Controlling antibiotic-resistant pathogens

© Fraunhofer ITEM, Ralf Mohr

Antibiotics once revolutionized the therapy of bacterial infections and succeeded in making them fall behind cardiovascular diseases and cancer as main causes of death. This success, however, has been endangered for quite some time: multi-resistant pathogens are making more and more headlines. Treatment with hitherto effective antibiotic agents now fails to destroy these pathogens: currently, about 700,000 people per year worldwide die from infections with resistant pathogens. In view of the explosive increase in such resistances that is observed at present, experts reckon that we are heading towards a “post-antibiotic era” in which bacterial infections could once again take the lead with a death toll of up to 10 million per year [1].

Resistance of infectious agents may be due to different causes:

On the one hand, bacteria develop different mechanisms by means of spontaneous gene mutations, enabling them to survive antibiotic treatment. Examples are enzymes that cleave and thereby inactivate antibiotic agents, transporter pumps which simply push antibiotics out of the microbial cell, and gene mutations causing elimination of the cell target which the antibiotic attacks. During antibiotic treatment, pathogens which happen to be resistant to this treatment through one of these mechanisms have an increased chance of survival. While all susceptible pathogens are killed by the antibiotic agent, resistant germs survive and multiply. These pathogens are able to transfer their resistance to other bacteria and thus to further propagate this trait – the antibiotic is then no longer effective in these germs.

On the other hand, pathogens frequently form biofilms. Biofilms are aggregates of bacteria embedded within a self-produced extracellular matrix that acts as a protective cover against attacks by the host’s immune system or antibiotic treatment. And what is more: the micromilieu in the biofilm causes a change in bacterial behavior. In particular inside the biofilm, probably as a result of the limited supply of oxygen and nutrients, the bacteria enter a “dormant” state in which they are less susceptible to antibiotic treatment, as many antibiotics kill only dividing bacteria. Consequently, antibiotic treatment frequently eliminates only microorganisms in the outer area of a biofilm, while the bacteria embedded in the interior survive, become resistant, and start growing again.

Effective new strategies for the fight against resistant pathogens are, therefore, urgently needed – in particular for treating lung infections, which according to the World Health Organization are among the leading causes of death [2]. This problem has now been addressed by Fraunhofer ITEM scientists, who have set out to join the fight against multiresistant bacteria and help develop novel antimicrobial medications and inhalable antibiotics.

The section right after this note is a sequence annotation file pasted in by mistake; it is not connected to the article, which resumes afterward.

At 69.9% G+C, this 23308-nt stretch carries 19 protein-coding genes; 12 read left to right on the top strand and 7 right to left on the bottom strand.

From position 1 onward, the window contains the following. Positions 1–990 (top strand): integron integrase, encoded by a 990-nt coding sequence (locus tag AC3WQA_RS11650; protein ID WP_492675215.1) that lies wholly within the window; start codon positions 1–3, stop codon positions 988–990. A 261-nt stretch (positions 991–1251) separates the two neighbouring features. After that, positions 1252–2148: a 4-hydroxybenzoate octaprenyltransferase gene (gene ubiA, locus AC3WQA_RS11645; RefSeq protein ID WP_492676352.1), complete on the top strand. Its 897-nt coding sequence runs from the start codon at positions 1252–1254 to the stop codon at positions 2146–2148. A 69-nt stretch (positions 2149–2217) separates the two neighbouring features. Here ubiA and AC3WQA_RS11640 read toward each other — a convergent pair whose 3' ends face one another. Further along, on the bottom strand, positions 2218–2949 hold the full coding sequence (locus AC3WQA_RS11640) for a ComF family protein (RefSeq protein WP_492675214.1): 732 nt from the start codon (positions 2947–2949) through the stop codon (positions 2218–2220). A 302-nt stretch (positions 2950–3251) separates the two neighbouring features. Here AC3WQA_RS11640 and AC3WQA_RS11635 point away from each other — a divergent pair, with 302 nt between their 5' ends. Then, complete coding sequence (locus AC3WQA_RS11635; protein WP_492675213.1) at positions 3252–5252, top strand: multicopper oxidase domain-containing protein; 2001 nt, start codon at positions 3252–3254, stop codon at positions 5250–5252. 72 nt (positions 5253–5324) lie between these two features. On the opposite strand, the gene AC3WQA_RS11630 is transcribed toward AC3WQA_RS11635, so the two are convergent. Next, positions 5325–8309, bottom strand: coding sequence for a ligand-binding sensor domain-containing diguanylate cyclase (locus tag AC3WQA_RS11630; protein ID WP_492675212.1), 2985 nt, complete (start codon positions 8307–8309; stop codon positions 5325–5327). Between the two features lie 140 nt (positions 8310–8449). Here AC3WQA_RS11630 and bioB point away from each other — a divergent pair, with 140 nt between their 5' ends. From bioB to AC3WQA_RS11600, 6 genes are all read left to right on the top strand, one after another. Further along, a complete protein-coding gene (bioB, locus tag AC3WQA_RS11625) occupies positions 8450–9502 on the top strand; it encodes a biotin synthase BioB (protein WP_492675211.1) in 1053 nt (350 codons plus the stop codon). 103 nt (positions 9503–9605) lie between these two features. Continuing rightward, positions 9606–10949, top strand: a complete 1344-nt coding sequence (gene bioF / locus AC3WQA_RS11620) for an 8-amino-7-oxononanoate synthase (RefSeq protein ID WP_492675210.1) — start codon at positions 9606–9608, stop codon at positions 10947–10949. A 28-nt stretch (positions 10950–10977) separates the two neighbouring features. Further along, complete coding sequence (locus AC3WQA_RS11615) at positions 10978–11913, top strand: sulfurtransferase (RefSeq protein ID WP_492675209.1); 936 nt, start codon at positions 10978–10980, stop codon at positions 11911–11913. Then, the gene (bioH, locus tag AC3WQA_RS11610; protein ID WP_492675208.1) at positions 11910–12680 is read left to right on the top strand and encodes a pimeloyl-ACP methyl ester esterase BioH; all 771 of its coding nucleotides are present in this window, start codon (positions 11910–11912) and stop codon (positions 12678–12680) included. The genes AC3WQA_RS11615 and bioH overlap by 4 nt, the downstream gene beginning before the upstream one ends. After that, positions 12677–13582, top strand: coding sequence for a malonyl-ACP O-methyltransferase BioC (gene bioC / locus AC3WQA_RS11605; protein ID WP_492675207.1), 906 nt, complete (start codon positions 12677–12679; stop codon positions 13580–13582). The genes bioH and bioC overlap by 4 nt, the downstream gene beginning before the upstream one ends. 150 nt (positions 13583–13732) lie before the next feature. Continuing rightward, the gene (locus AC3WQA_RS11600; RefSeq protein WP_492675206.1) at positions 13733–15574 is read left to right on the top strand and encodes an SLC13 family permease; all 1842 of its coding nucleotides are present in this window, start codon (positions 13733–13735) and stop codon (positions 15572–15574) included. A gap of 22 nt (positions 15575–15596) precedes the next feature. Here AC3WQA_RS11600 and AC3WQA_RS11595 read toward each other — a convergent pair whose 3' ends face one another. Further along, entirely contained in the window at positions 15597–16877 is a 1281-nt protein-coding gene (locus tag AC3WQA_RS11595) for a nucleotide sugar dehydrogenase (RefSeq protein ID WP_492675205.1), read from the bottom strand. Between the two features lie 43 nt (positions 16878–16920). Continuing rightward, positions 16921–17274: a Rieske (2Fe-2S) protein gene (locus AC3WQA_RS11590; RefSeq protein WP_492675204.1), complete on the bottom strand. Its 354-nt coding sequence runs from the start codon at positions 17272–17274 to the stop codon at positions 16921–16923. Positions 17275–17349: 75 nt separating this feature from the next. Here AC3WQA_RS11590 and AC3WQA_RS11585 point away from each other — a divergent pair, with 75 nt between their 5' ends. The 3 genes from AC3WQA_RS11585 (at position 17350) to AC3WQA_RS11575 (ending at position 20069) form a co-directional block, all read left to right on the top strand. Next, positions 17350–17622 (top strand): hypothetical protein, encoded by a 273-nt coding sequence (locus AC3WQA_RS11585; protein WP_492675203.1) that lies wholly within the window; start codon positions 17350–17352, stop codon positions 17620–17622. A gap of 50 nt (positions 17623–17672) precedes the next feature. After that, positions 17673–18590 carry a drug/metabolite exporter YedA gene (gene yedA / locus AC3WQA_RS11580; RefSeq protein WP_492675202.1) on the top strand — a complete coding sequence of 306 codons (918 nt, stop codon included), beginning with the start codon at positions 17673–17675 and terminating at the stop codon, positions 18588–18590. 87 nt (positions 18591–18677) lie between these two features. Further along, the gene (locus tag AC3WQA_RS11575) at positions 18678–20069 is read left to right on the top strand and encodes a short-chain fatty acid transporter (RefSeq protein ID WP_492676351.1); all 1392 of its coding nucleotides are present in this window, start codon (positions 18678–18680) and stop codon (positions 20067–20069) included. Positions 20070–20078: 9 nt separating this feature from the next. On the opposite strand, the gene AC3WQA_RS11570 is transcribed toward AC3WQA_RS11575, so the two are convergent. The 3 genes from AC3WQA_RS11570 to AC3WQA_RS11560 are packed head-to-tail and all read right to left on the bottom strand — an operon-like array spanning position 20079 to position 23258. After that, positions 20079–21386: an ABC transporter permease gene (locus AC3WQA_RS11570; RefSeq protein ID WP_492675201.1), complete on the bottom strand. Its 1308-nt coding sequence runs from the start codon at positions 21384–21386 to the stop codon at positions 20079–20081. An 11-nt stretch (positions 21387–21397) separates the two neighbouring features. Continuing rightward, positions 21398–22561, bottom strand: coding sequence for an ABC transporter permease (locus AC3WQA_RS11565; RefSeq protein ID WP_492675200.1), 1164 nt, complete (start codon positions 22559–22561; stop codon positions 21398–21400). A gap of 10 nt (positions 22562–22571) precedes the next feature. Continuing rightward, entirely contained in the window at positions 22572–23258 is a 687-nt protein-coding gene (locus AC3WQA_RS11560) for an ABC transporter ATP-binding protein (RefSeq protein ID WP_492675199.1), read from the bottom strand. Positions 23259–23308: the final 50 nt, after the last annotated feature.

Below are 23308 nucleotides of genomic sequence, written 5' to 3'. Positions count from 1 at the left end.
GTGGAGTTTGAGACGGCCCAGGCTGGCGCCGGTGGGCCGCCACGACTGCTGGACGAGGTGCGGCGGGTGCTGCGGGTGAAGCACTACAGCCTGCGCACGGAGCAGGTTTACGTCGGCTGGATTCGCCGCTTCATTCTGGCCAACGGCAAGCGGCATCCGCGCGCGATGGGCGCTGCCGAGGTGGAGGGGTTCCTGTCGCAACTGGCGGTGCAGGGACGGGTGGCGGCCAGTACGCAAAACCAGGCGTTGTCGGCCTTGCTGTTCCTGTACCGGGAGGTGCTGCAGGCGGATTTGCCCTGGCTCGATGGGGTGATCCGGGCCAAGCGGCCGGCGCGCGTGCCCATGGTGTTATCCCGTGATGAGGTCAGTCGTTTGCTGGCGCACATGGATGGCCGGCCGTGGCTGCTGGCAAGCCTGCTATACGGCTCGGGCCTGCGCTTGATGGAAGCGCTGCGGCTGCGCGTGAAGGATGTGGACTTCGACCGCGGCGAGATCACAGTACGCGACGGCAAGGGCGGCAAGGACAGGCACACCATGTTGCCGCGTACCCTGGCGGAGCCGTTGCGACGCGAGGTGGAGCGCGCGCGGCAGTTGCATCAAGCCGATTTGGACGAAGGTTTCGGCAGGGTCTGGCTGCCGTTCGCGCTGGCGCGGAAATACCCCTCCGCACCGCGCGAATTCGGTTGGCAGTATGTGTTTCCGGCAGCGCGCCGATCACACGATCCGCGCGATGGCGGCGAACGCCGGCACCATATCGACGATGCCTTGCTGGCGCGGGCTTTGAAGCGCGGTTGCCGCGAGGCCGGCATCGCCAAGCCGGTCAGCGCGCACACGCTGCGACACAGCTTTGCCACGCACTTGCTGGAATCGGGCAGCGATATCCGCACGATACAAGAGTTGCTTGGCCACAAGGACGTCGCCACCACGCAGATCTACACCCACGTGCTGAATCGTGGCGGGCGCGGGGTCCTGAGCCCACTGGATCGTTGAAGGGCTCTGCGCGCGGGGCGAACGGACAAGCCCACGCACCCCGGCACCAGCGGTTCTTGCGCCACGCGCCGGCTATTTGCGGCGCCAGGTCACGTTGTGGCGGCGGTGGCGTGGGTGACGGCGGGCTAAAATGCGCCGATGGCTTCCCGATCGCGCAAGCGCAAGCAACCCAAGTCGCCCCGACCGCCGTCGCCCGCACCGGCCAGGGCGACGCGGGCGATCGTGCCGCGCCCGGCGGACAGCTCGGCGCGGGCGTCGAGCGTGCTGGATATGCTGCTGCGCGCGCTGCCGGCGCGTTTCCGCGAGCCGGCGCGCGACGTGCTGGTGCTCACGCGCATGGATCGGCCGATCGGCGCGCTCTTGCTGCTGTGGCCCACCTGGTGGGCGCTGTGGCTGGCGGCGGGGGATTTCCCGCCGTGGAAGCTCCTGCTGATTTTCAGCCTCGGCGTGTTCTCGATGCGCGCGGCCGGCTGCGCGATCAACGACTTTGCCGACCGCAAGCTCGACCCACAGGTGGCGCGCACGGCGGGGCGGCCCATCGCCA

1. Review on Antimicrobial Resistance. Antimicrobial Resistance: Tackling a Crisis for the Health and Wealth of Nations. 2014
  2. WHO Fact sheet N°310

Development of biofilm models for preclinical testing of novel therapeutic strategies

© Fraunhofer ITEM
Pseudomonas biofilms, grown in culture dishes at the air/liquid interface, can be subject to treatment with inhalable compounds.
© Fraunhofer ITEM
Fluorescent staining allows the viability of biofilms to be evaluated by microscopy: the viable biofilm appears in yellow (left image), while the biofilm killed by an antibiotic aerosol (tobramycin) appears in red (right image). ©Fraunhofer ITEM

Inhaled antibiotic therapy is the treatment of choice for patients with lung infections: it delivers the therapeutic agent directly to the site of infection, thus enabling higher doses with reduced systemic impact on the body. In the development of inhaled therapeutics, it is mandatory to verify whether the active ingredients are still active after nebulization and what formulation is most effective.

To this end, the Working Group on Infection, Inflammation and Allergy is developing biofilm models based on Pseudomonas aeruginosa as an example, aimed at enabling preclinical testing of novel therapeutic strategies.  

To enable reliable prediction of the efficacy of inhaled antibiotic agents against biofilm-associated infections at an early stage of drug development, Fraunhofer ITEM scientists have established an in-vitro system for exposing bacterial biofilms to inhalable antibiotics. For this purpose, biofilms of the bacterium Pseudomonas aeruginosa, a typical “problematic pathogen” in the context of lung infections, are grown in vitro and can be exposed to drug candidates. As a biofilm, these bacteria display a substantially increased resistance to antibiotics, enabling much better prediction of efficacy for biofilm-associated infections than with traditional microbiological tests.

By using an exposure system developed at Fraunhofer ITEM, therapeutic substances can be nebulized for treatment of biofilms, allowing determination of the effective dose. In the future, this system can be used for comparative testing of novel inhaled formulations or carrier systems, to enable prediction of what combination of active agents is most effective in breaking through the protective cover of biofilms and in killing the pathogens.


Our findings about how human mucus affects biofilm and its susceptibility to antibiotic treatment have been published in the “Journal of Antimicrobial Chemotherapy”.


Sabine Wronski

Contact Press / Media

Dr. Sabine Wronski

Manager of the Working Group on Infection and Immunology

Phone +49 511 5350-444